Authors behaving badly: do you allow an author's personal life affect your reading or enjoyment of their books?

Yesterday I was listening to an episode of ABC Radio National's "The Book Show" in which a book entitled Writers Gone Wild by Bill Peschel was discussed with the author.

The books full description reads "Virginia Woolf is known for her modernist works: Orlando, Mrs Dalloway and To the Lighthouse. But something you might not know is that as an 18-year-old Woolf dressed up as an Abyssinian man and with five others duped the British Royal Navy into giving them a tour of one of its battleships. When it was all revealed in the press the navy was mightily embarrassed. This is just one of the anecdotes told in Bill Peschel's book Writers Gone Wild: the feuds, frolics, and follies of literature's great adventurers, drunkards, lovers, iconoclasts and misanthropes."

Toward the end of the interview, the interviewer Ramona Koval asked Bill Peschel a question to the effect of:
"are there any authors you can no longer read because of what you now know about their personal life?"

Before I talk about the answer he gave, I want to pause and consider the question first.

This is a question that most of us have considered at some stage; I know I certainly have and I have a good idea of what my answer would have been.

When I heard Romana Koval ask the question, however, my mind automatically jumped to an almost completely unrelated topic.


I know, seems weird, but bare with me. In Australia at the moment, there is currently a lot of debate around the all too common misbehaviour of National Rugby League players (the NRL, a national sport of Australia). There are constantly media reports and even criminal charges related to a variety of incidents involving players; players defecating in hotel corridors, drunken brawls, drug dealing, drug and alcohol addiction, wife beating and even sexual assaults. Many of these players face little to no professional consequences and are given chance after chance to keep playing because of their ability on the football field.

There is a debate about what impact their personal misdeeds should have on their professional career. Are their personal lives and their professional lives so completely separate that no matter what they get up to off the field, they should be respected for what they achieve on the field and be allowed to continue to play?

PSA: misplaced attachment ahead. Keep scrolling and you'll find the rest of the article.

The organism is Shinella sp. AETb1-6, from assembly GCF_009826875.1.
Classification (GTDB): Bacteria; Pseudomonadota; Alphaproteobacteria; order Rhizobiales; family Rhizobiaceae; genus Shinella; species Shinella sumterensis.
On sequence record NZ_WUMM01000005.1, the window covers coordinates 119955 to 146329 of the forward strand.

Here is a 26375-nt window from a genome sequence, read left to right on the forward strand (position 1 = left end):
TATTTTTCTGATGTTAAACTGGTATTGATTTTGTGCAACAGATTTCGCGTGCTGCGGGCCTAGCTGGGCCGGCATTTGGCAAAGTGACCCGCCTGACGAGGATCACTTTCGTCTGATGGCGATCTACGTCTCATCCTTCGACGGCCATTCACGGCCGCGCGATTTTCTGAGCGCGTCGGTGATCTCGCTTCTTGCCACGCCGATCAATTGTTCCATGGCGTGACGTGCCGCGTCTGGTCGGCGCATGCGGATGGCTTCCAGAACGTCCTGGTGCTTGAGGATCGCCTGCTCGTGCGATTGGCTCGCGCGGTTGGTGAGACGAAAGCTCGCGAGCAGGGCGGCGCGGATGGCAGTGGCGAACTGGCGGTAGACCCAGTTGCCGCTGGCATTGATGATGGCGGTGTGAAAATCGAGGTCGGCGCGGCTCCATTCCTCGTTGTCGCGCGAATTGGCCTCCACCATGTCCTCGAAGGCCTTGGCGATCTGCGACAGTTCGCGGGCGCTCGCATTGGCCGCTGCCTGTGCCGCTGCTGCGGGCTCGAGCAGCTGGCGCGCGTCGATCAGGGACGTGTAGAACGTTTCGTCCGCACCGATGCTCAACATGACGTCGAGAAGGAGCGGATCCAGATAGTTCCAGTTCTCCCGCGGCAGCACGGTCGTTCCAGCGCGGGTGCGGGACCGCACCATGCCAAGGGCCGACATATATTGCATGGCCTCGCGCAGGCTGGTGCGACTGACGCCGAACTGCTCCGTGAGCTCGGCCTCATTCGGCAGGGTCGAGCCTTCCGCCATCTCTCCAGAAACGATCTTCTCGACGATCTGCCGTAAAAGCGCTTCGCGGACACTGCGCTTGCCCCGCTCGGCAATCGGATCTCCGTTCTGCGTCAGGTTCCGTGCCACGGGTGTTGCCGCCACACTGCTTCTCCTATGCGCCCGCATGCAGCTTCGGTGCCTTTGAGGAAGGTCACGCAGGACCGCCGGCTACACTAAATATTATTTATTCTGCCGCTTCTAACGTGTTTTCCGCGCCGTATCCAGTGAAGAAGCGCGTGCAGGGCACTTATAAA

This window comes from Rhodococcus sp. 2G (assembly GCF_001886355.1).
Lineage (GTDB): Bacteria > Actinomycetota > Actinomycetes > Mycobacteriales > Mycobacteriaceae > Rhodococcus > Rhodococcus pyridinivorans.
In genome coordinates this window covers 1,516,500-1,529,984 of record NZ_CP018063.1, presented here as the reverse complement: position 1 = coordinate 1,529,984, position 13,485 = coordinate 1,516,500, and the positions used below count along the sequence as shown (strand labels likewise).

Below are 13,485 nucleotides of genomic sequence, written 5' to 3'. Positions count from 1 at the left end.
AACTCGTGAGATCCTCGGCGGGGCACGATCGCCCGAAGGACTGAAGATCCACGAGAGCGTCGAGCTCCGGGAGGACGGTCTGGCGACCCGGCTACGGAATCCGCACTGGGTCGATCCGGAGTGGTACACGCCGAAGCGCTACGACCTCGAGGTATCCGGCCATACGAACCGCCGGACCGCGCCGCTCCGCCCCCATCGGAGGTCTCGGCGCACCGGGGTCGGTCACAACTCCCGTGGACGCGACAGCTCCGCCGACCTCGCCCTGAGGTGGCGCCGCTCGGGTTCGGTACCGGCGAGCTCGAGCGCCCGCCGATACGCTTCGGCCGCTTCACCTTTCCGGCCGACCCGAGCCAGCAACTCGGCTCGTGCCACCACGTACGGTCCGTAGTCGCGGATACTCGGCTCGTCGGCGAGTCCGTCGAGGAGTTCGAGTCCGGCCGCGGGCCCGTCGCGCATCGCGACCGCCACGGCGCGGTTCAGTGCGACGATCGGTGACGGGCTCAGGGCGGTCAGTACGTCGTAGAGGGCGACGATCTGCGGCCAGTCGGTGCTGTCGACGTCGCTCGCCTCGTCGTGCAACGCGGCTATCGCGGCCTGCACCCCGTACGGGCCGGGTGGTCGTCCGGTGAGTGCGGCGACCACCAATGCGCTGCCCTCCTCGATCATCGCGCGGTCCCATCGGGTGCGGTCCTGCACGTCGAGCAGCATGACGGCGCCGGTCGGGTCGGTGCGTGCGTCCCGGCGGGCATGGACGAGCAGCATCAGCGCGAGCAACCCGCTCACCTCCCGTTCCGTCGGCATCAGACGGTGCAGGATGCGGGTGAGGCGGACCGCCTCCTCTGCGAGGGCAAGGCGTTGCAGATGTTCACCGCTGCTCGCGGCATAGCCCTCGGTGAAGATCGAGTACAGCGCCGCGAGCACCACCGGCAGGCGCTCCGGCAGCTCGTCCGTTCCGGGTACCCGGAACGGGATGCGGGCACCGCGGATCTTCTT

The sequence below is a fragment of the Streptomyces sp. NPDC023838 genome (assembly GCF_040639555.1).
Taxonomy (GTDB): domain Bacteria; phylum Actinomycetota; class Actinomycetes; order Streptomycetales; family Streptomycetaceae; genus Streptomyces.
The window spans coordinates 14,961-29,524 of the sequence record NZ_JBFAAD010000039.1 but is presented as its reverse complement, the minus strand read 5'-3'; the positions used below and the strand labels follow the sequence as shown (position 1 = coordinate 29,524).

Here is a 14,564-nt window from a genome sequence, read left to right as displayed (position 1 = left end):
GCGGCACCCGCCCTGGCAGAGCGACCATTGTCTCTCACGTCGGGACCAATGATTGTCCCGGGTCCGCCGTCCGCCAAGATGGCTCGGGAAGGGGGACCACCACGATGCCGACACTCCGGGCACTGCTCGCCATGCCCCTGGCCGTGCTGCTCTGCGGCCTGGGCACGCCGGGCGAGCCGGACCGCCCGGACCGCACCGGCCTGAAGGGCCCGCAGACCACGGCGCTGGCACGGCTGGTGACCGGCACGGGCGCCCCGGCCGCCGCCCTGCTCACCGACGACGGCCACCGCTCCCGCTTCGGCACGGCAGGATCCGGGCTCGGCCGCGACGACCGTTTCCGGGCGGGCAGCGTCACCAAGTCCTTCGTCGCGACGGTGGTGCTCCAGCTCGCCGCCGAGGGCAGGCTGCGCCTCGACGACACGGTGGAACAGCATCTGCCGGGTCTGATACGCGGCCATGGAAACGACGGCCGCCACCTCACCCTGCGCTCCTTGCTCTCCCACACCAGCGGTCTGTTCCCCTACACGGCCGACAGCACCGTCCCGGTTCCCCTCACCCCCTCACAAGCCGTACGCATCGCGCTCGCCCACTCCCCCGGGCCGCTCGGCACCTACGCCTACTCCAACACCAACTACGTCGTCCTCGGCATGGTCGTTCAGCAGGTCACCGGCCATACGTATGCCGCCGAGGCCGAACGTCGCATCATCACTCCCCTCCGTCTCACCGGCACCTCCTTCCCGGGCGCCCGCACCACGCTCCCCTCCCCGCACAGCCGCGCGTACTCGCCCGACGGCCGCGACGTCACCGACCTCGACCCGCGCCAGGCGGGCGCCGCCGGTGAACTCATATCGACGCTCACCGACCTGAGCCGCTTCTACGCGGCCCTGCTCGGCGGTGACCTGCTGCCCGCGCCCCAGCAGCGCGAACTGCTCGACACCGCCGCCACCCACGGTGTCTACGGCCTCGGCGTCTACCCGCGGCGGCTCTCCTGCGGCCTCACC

Or, does their position as a person in the public eye and as a role model for young children mean that the two cannot and should not be separated and they should face professional consequences for bringing themselves and therefore their team and the game into disrepute with their behaviour.

I personally have always been firmly in that second camp in relation to football players.

So, back to authors. 

When Bill Peschel was asked by Romona Koval whether there were any authors he could no longer read because of what he had learnt about their personal lives, his response was to the effect of "No, I think a great piece of literature will always stand alone." Before my mind drew parallels to the current debate around the bad behaviour of footballers I believe that I would have given the same response. Now, I am questioning myself.

Why would I excuse an author's bad behaviour because of the quality of their work, but not excuse a footballers bad behaviour for the quality of their work?

My initial reaction would be to argue that it is because a piece of fiction has the potential to have a greater impact on a broader scale than a sporting achievement. A brilliant piece of fiction might contribute something important to culture from which it comes. It might form an essential part of the development of a particular genre. It might even go on to inspire a new genre or a new style of writing. It might inspire other authors to other great works of literature. It might become a classic - with a message that is universal throughout the world and through time.

A good footballer is a good footballer. They're going to be great to watch on the field, and their achievements will mean a lot to the supporters of the team they play for. Otherwise, they are public figures who lack a broader influence on society.

Is that really a fair conclusion though? I can't help but wonder whether that argument lacks some perspective on what culture really means and just generally sounds a bit snobby and value laden.

There have been many magnificent sporting achievements that have gone into the history books as forming essential moments in their particular sports. In the example I used, the NRL is a national sport and undoubtedly forms a part of Australian culture. A brilliant player might go on to create new records, inspire new methods of play and encourage physical activity in an otherwise sedentary society (something that could have long reaching effects).

I should make it clear, that I am not talking about bad behaviour being swearing or even being drunk in public on the odd occasion. I am talking about more serious misbehaviour like drunken brawls, assaults and other criminal activity.

Am I being too judgemental to have different rules for authors and footballers?

As is usual for my posts, this has now spiralled into many more questions than I have answers for, or even that I have an opinion about.

What do you think? Do you allow your knowledge of author's personal lives affect your reading or enjoyment of their books? If not, why not and how/where do you draw the line? Would you feel differently if it was a sportstar or movie star who behaved in the same way that the author did? If you do allow your knowledge of the author's personal life affect your reading/enjoyment of their books, why do you and where you draw the line on what counts of misbehviour significan't enough to affect your reading of their works?


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